The project funded by Paul G. Allen Family Foundation seeks to demonstrate the technology and gather more data from the underside of ice shelves that are buttressing the much larger ice sheets. Direct observations of how warmer seawater interacts with the underside of ice shelves would improve models of ice sheet dynamics in Antarctica and Greenland, which hold the biggest unknowns for global sea level rise.

“Some ice sheets terminate in large ice shelves that float out over the ocean, and those act as a buttress,” Lee said. “If the ice shelves collapse or weaken, due to oceanic melting, for example, the ice sheets behind them may accelerate toward the sea, increasing the rate of sea level rise.”

cartoon of instruments under ice shelf

This sketch shows how self-driving Seagliders and floats will track conditions below an Antarctic ice shelf. Inside these caves, warmer saltwater flows in on the bottom, carrying heat which may eat away at the ice, and fresher glacial meltwater flows out above.University of Washington/Center for Environmental Visualization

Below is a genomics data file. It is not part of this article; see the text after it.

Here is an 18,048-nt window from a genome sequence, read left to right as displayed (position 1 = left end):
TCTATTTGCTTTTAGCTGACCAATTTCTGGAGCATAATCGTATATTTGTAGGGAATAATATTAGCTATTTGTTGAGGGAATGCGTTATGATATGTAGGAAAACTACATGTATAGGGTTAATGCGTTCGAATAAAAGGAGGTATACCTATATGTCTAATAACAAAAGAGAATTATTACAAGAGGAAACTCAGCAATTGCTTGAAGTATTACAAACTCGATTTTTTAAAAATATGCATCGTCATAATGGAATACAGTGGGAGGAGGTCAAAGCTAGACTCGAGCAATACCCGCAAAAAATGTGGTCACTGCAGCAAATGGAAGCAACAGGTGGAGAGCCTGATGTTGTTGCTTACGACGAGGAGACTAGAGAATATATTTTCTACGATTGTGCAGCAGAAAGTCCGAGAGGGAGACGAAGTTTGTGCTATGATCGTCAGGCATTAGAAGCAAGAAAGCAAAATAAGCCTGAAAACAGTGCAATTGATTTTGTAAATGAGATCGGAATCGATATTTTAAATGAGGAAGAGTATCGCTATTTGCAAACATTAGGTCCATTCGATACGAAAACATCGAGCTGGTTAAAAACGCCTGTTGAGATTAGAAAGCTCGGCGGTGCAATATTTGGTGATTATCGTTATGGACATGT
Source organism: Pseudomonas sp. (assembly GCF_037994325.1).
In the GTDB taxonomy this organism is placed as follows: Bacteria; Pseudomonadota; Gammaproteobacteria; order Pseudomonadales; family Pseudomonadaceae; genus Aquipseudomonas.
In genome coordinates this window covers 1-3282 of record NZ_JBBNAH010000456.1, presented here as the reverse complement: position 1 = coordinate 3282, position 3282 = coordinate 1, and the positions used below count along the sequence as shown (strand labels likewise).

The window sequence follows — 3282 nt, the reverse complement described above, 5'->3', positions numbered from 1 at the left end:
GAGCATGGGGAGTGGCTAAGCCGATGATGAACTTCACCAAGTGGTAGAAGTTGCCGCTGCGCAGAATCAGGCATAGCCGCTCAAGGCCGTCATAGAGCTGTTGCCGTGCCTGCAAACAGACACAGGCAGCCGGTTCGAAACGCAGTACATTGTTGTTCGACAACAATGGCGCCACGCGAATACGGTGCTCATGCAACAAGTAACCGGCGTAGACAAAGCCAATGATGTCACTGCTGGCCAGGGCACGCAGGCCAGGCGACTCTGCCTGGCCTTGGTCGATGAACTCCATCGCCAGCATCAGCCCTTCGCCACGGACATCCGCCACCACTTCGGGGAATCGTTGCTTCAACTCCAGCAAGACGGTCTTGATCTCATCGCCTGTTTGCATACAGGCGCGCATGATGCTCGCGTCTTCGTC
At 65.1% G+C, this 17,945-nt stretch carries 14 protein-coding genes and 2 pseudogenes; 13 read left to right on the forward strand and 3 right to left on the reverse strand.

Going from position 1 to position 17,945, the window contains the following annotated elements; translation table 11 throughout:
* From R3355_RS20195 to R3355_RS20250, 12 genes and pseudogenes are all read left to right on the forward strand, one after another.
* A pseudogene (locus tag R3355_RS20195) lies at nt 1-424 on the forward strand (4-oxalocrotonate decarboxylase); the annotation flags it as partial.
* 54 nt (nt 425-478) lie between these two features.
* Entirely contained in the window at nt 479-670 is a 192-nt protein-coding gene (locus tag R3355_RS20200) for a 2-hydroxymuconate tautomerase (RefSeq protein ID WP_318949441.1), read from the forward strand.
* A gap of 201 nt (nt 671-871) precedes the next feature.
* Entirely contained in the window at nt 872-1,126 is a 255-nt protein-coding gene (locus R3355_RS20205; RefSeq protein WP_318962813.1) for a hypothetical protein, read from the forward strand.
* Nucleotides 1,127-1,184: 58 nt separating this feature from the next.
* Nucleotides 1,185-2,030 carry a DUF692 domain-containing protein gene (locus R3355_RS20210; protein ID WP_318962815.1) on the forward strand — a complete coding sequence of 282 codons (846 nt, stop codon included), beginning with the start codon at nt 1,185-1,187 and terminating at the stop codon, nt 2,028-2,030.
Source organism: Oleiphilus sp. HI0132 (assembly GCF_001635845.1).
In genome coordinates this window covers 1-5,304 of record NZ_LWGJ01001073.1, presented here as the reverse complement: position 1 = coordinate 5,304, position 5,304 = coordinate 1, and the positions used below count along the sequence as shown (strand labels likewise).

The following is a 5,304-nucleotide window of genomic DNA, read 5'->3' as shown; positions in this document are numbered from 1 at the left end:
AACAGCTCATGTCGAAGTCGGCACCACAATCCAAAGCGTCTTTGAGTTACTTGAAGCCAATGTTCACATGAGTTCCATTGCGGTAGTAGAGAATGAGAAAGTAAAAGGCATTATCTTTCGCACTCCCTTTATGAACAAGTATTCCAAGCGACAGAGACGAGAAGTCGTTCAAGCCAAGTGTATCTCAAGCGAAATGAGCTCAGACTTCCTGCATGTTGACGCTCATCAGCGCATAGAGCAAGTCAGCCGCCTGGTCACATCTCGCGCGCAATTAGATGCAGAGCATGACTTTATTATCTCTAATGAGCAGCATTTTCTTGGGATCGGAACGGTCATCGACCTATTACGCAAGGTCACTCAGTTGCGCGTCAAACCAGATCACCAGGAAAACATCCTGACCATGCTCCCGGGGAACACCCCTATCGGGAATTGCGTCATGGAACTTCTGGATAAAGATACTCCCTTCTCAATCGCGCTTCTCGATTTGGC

“Most of the uncertainty in global sea level rise predictions for decades to centuries is from ice sheets, which could contribute from 1 foot to as much as 6 feet by 2100,” said Pierre Dutrieux, a research professor of oceanography at the Lamont-Doherty Earth Observatory. “A key driver is interaction with the ocean heat and these new tools open tantalizing perspectives to improve on current understanding.”

The mission set out in late 2017 to test a new approach for gathering data under an ice shelf, and on Jan. 24, 2018, devices were dropped from the Korean icebreaker R/V Araon. This week, two self-navigating Seagliders reached the milestone of one year of continuous operation around and under the ice shelf.

Robot submarines operated by the British Antarctic Survey, known as Autosub3 and Boaty McBoatface, successfully completed 24- to 48-hour voyages in 2009, 2014 and 2018. These missions surveyed similar distances into the cavity but sampled over shorter periods due to the need for a ship support.